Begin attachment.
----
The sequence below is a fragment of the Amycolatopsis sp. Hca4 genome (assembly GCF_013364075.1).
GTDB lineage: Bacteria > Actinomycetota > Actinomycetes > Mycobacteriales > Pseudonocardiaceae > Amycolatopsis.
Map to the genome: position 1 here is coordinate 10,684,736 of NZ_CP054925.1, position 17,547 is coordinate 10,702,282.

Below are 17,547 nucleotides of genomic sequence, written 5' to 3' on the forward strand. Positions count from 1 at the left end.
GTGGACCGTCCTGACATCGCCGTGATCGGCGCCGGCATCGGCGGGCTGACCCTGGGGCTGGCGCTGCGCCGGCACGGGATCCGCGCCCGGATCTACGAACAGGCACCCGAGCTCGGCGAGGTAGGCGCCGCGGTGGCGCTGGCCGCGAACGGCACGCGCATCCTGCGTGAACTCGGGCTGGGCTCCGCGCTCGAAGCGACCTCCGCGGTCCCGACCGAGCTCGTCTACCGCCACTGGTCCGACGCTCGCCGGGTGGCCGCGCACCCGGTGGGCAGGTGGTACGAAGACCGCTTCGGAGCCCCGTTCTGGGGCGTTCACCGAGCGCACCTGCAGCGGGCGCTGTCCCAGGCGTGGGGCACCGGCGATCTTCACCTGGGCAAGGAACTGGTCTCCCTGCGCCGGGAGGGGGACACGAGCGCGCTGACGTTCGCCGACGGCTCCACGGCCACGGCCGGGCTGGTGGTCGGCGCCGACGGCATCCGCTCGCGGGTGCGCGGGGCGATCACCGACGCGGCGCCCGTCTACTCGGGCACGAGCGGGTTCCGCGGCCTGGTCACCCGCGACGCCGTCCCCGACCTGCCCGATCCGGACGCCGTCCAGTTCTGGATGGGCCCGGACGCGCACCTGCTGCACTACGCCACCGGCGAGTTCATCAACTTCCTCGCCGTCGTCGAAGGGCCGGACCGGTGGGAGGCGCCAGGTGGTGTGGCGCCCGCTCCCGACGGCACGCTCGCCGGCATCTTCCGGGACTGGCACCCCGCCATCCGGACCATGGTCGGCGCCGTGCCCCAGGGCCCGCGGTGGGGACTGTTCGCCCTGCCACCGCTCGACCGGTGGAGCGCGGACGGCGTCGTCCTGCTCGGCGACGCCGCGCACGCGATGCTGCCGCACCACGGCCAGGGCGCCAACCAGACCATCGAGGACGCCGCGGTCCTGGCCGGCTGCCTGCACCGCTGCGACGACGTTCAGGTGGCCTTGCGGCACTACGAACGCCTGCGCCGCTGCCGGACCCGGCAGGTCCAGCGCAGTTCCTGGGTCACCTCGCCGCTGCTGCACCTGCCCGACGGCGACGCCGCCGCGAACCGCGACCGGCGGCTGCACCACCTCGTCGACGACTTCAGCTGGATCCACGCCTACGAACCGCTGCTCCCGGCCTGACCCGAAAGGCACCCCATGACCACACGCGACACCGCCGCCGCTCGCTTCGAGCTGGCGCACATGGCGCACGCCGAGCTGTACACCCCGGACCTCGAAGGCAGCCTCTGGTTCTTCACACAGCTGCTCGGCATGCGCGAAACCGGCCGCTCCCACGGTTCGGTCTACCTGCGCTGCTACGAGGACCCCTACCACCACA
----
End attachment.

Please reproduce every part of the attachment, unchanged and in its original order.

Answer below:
The sequence below is a fragment of the Amycolatopsis sp. Hca4 genome (assembly GCF_013364075.1).
GTDB lineage: Bacteria > Actinomycetota > Actinomycetes > Mycobacteriales > Pseudonocardiaceae > Amycolatopsis.
Map to the genome: position 1 here is coordinate 10,684,736 of NZ_CP054925.1, position 17,547 is coordinate 10,702,282.

Below are 17,547 nucleotides of genomic sequence, written 5' to 3' on the forward strand. Positions count from 1 at the left end.
GTGGACCGTCCTGACATCGCCGTGATCGGCGCCGGCATCGGCGGGCTGACCCTGGGGCTGGCGCTGCGCCGGCACGGGATCCGCGCCCGGATCTACGAACAGGCACCCGAGCTCGGCGAGGTAGGCGCCGCGGTGGCGCTGGCCGCGAACGGCACGCGCATCCTGCGTGAACTCGGGCTGGGCTCCGCGCTCGAAGCGACCTCCGCGGTCCCGACCGAGCTCGTCTACCGCCACTGGTCCGACGCTCGCCGGGTGGCCGCGCACCCGGTGGGCAGGTGGTACGAAGACCGCTTCGGAGCCCCGTTCTGGGGCGTTCACCGAGCGCACCTGCAGCGGGCGCTGTCCCAGGCGTGGGGCACCGGCGATCTTCACCTGGGCAAGGAACTGGTCTCCCTGCGCCGGGAGGGGGACACGAGCGCGCTGACGTTCGCCGACGGCTCCACGGCCACGGCCGGGCTGGTGGTCGGCGCCGACGGCATCCGCTCGCGGGTGCGCGGGGCGATCACCGACGCGGCGCCCGTCTACTCGGGCACGAGCGGGTTCCGCGGCCTGGTCACCCGCGACGCCGTCCCCGACCTGCCCGATCCGGACGCCGTCCAGTTCTGGATGGGCCCGGACGCGCACCTGCTGCACTACGCCACCGGCGAGTTCATCAACTTCCTCGCCGTCGTCGAAGGGCCGGACCGGTGGGAGGCGCCAGGTGGTGTGGCGCCCGCTCCCGACGGCACGCTCGCCGGCATCTTCCGGGACTGGCACCCCGCCATCCGGACCATGGTCGGCGCCGTGCCCCAGGGCCCGCGGTGGGGACTGTTCGCCCTGCCACCGCTCGACCGGTGGAGCGCGGACGGCGTCGTCCTGCTCGGCGACGCCGCGCACGCGATGCTGCCGCACCACGGCCAGGGCGCCAACCAGACCATCGAGGACGCCGCGGTCCTGGCCGGCTGCCTGCACCGCTGCGACGACGTTCAGGTGGCCTTGCGGCACTACGAACGCCTGCGCCGCTGCCGGACCCGGCAGGTCCAGCGCAGTTCCTGGGTCACCTCGCCGCTGCTGCACCTGCCCGACGGCGACGCCGCCGCGAACCGCGACCGGCGGCTGCACCACCTCGTCGACGACTTCAGCTGGATCCACGCCTACGAACCGCTGCTCCCGGCCTGACCCGAAAGGCACCCCATGACCACACGCGACACCGCCGCCGCTCGCTTCGAGCTGGCGCACATGGCGCACGCCGAGCTGTACACCCCGGACCTCGAAGGCAGCCTCTGGTTCTTCACACAGCTGCTCGGCATGCGCGAAACCGGCCGCTCCCACGGTTCGGTCTACCTGCGCTGCTACGAGGACCCCTACCACCACA